REVIEW: ‘Shang-Chi,’ Issue #2

Reading Time: 2 minutes

Shang-Chi #2

Shang-Chi #2 is written by Gene Luen Yang, illustrated by Dike Ruan and Philip Tan, colored by Sebastian Cheung, and lettered by VC’s Travis Lanham. It is published by Marvel Comics.  Following the events of the first issue, Shang-Chi is reunited with his younger sibling Sister Hammer. However, the family reunion takes a dark turn when Shang is targeted for death due to his inheritance of leadership for the Five Weapons Society.

The issue once again delves into Shang-Chi’s past and how he became Zheng Zhu’s favorite son. Yuen is best known for his work on Avatar: The Last Airbender‘s comic continuation for Dark Horse Comics which explored a similar dynamic between Prince Zuko and his family. Much like Zuko, Shang-Chi’s relationship with his father is less than ideal, and he’s spent his life trying to escape his father’s shadow. Also, similar to how Fire Lord Ozai helped shape Azula into the ruthless warrior she was in The Last Airbender, Zheng Zhu made the other members of the Five Weapons Society into deadly fighters who are willing to kill their own brother to gain power.

Before we see Shang fighting for his life, we get to see his relationship with Sister Hammer via flashback. Tan’s roughly hewn art style helps add a sense of dread to the scene, especially when a young Shang and Hammer find a room full of undead corpses and are confronted by their father. Ruan picks this up with their reunion, showing Shang and Hammer hugging and sharing their favorite food including crystal cakes. It’s a rather heartfelt scene that makes Hammer’s betrayal hit that much harder.

Although the issue is light on action, Ruan gets the chance to showcase Shang’s skills in action. He is shown fighting a roomful of zombies and manages to shatter a massive mace with a single blow. Coupled with Cheung’s bright colors, this makes for immensely kinetic action sequences. We also get to see Brother Staff and Sister Dagger deploy their different fighting skills; it helps to separate them from Shang and Hammer who have their own unique styles. Action can often tell you a lot about character, and Shang’s siblings using weapons puts their lethal nature on display.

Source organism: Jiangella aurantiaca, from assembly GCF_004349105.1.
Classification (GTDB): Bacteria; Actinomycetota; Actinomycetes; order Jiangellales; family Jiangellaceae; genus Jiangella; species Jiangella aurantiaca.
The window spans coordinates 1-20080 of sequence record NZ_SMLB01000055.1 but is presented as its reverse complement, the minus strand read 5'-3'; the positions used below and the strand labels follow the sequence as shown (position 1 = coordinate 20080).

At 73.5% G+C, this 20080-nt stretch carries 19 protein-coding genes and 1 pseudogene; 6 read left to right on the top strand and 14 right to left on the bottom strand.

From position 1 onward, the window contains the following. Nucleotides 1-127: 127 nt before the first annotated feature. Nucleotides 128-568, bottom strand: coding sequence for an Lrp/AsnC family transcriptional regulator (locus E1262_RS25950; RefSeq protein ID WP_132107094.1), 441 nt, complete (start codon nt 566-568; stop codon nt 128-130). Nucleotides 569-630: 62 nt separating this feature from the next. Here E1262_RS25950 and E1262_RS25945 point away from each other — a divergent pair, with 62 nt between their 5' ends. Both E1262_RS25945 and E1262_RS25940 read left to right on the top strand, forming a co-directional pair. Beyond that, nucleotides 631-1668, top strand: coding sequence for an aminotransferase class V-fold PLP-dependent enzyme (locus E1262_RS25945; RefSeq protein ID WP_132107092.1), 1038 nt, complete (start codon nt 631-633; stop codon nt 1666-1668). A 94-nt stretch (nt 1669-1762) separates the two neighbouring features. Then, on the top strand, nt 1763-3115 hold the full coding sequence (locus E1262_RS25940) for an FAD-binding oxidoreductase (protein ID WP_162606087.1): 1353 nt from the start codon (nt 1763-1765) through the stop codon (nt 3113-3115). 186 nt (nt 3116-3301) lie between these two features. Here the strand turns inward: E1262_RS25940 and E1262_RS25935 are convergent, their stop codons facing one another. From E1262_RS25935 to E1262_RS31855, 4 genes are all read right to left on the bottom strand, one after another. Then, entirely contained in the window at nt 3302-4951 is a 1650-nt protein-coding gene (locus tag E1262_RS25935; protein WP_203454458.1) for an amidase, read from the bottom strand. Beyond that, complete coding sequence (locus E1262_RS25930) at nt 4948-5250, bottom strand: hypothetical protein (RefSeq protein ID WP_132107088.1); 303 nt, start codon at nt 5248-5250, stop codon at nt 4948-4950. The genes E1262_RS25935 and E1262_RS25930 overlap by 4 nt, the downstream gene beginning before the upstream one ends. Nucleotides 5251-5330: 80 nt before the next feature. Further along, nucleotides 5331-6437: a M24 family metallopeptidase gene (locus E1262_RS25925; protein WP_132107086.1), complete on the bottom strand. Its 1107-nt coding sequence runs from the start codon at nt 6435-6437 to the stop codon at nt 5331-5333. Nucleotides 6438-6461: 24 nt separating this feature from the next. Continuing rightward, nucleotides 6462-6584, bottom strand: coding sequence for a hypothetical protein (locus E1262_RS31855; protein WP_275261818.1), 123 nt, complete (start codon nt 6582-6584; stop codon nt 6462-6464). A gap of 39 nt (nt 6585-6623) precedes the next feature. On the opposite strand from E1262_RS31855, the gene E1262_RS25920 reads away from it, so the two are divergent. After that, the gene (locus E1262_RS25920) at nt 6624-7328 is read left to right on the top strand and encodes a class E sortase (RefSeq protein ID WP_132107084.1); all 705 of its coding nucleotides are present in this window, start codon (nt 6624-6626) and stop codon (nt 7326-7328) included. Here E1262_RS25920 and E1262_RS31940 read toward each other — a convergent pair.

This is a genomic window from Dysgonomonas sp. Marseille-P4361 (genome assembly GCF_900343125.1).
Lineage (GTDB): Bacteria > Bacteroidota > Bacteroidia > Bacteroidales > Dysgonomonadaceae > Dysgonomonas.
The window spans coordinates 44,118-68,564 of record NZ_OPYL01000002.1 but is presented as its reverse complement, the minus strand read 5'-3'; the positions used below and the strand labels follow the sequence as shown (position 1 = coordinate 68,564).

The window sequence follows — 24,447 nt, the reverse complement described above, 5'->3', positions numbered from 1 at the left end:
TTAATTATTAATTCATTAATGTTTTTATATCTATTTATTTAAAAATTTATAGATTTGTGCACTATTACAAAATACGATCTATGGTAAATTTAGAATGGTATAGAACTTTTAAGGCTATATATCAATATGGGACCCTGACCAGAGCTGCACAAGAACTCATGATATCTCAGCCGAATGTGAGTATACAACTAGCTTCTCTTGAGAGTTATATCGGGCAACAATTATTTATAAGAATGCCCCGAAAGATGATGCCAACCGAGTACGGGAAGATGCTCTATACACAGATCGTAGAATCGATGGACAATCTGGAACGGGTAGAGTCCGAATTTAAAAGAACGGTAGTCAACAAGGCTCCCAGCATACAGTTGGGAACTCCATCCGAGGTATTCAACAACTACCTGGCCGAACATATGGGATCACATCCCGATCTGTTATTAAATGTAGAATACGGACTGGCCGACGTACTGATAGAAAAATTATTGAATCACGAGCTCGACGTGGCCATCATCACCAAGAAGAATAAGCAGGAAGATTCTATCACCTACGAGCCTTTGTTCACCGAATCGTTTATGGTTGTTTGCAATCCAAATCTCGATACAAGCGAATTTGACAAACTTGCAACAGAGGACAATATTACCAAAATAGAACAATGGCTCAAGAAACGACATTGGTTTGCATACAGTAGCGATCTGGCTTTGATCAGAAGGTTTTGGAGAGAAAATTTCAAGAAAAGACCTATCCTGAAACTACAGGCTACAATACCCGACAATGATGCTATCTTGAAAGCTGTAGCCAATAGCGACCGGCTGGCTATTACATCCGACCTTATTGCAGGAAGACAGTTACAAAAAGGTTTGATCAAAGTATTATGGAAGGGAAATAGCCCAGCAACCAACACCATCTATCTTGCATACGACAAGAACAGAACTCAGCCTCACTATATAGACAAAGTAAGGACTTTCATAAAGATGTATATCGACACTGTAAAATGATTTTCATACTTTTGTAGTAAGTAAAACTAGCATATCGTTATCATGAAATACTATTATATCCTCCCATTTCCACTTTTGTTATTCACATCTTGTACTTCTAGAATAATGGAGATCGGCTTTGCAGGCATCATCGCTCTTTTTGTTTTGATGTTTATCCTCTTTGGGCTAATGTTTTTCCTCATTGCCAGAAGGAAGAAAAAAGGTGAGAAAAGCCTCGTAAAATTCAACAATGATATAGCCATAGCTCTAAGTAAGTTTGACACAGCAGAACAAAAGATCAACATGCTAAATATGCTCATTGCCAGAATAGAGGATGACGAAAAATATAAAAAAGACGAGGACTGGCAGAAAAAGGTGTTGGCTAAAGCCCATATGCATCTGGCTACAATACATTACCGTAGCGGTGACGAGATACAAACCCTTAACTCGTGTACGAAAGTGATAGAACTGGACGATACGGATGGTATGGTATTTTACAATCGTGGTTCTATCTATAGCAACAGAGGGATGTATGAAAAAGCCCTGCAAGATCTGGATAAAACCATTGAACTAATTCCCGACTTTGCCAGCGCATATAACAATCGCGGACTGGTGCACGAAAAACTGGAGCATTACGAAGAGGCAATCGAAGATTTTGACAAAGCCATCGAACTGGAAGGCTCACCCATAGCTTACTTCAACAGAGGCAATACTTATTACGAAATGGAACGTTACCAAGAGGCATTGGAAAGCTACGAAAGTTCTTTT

Ruan also gets to introduce a trippy new element to the series, as Shang suffers a near-death experience. I wasn’t quite sure what to make of this. It’s not that Shang hasn’t faced supernatural events before; he lives in the Marvel Universe where vampires and Sorcerers Supreme dwell. It just feels like it comes out of nowhere, and Shang already has enough on his plate with his family trying to kill him. It looks like the creators are using the mystic as an element to address Shang’s relationship with his father. Hopefully, since there are three issues left, this plot point will have a bigger influence on the main story.

Shang-Chi #2 features a surprisingly emotional reunion between Shang-Chi and his family while upping the stakes for the Master of Kung Fu. With the new elements introduced, I’m eager to see how Shang deals with the other members of the Five Weapons Society and how he escapes a near-death experience.

Shang-Chi #2 is available wherever comics are sold.

Shang-Chi #2
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TL;DR

Shang-Chi #2 features a surprisingly emotional reunion between Shang-Chi and his family while upping the stakes for the Master of Kung Fu. With the new elements introduced, I’m eager to see how Shang deals with the other members of the Five Weapons Society and how he escapes a near-death experience.